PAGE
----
Jawbone introduces Move and UP3

Jawbone the company that specialises in Bluetooth devices has launched two new activity trackers, the Move and the UP3.

The Move is a disk like (made out of anodised aluminium) and comes with a clip so you can attach it to your trousers, tie, bra or wherever you feel comfortable. It has a tri-axis accelerometer, 12 White LEDs, 1 Orange LED, and 1 Blue LED to indicate movement time, charge states, progress and current status. To be honest it seems very similar to the Misfit Shine. It uses a replaceable CR2032 battery which lasts up to 6 months. It only costs £39.99 which definitely puts it in the affordable bracket.

The UP3 on the other hand seems to be a vast improvement on the UP24 (and Jawbone known for being a Bluetooth company really shouldn't have released the original UP without Bluetooth support). It has a tri-axis accelerometer and uses bio-impedance to measure heart rate, respiration, Galvanic Skin Response (GSR). It also measures skin and ambient temperature. There are three single color LEDs: Blue for sleep, orange for activity, and white for notifications. It's also water resistant down to 10m (which means that it's suitable for swimming) and the rechargeable battery lasts about a week. It's £149.99 which isn't cheap, but the electronic sensors that measure your conditions are definitely better than the usual LED/pulse-rate detectors that most other devices use and can potentially allow the UP3 to do more accurate and advanced monitoring.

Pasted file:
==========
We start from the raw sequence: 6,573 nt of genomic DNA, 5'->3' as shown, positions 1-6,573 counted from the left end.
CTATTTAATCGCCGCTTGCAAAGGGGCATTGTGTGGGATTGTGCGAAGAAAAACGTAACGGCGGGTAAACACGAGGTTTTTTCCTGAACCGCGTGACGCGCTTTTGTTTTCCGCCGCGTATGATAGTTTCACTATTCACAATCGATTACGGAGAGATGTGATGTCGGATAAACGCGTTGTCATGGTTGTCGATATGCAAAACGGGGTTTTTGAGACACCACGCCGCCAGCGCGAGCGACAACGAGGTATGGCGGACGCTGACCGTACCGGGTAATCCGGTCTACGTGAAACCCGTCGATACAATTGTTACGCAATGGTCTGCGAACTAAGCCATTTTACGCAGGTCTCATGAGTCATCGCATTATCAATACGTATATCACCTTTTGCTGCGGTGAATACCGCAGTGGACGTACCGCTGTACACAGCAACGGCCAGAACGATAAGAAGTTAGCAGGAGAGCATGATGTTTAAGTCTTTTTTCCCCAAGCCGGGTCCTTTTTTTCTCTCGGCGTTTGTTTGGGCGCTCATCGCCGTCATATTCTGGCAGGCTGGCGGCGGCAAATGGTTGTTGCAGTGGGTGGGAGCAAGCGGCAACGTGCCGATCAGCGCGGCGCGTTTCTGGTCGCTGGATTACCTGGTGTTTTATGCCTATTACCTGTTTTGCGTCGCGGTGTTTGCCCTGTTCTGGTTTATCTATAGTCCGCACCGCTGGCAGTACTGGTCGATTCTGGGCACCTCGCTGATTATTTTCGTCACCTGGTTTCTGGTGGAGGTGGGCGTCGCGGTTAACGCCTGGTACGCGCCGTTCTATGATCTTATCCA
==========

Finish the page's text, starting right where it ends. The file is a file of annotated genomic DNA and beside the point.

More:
Though Fitbit dominate the tracker market (and though they are also launching new devices), the Move is a cheap and cheerful device for the low end market, while the UP3 has some nice advanced features and should give them a run for their money.


The Kilogram moves from Platinum/Iridium to a Plank

In October the Kilogram turned 125 and the current International Prototype Kilogram based on a 4cm rod of Platinum and 10 Iridium is going to be phased out in favour of a new Kilogram based on a fundament constant of nature.

The IPK is based at the International Bureau of Weights in Sevres, France with 6 copies spread across the world, but time is having an effect and the weights do not agree with each other and the disagreements are increasing (each time measurements are taken the IPK has to be handled).

The new Kilogram will be based on the Plank, which will be measured using a watt balance (in a vacuum, developed by the National Physics Laboratory in Teddington) and is worked out by measuring how much current is required to move the balance, this will also mean redefinition of the ampere (which will be based on the charge carried by a single proton), but if gravity is known at the measuring point, it all works out from there.

This won't happen overnight and assuming all goes well the new standard will come into force (sic) in 2018.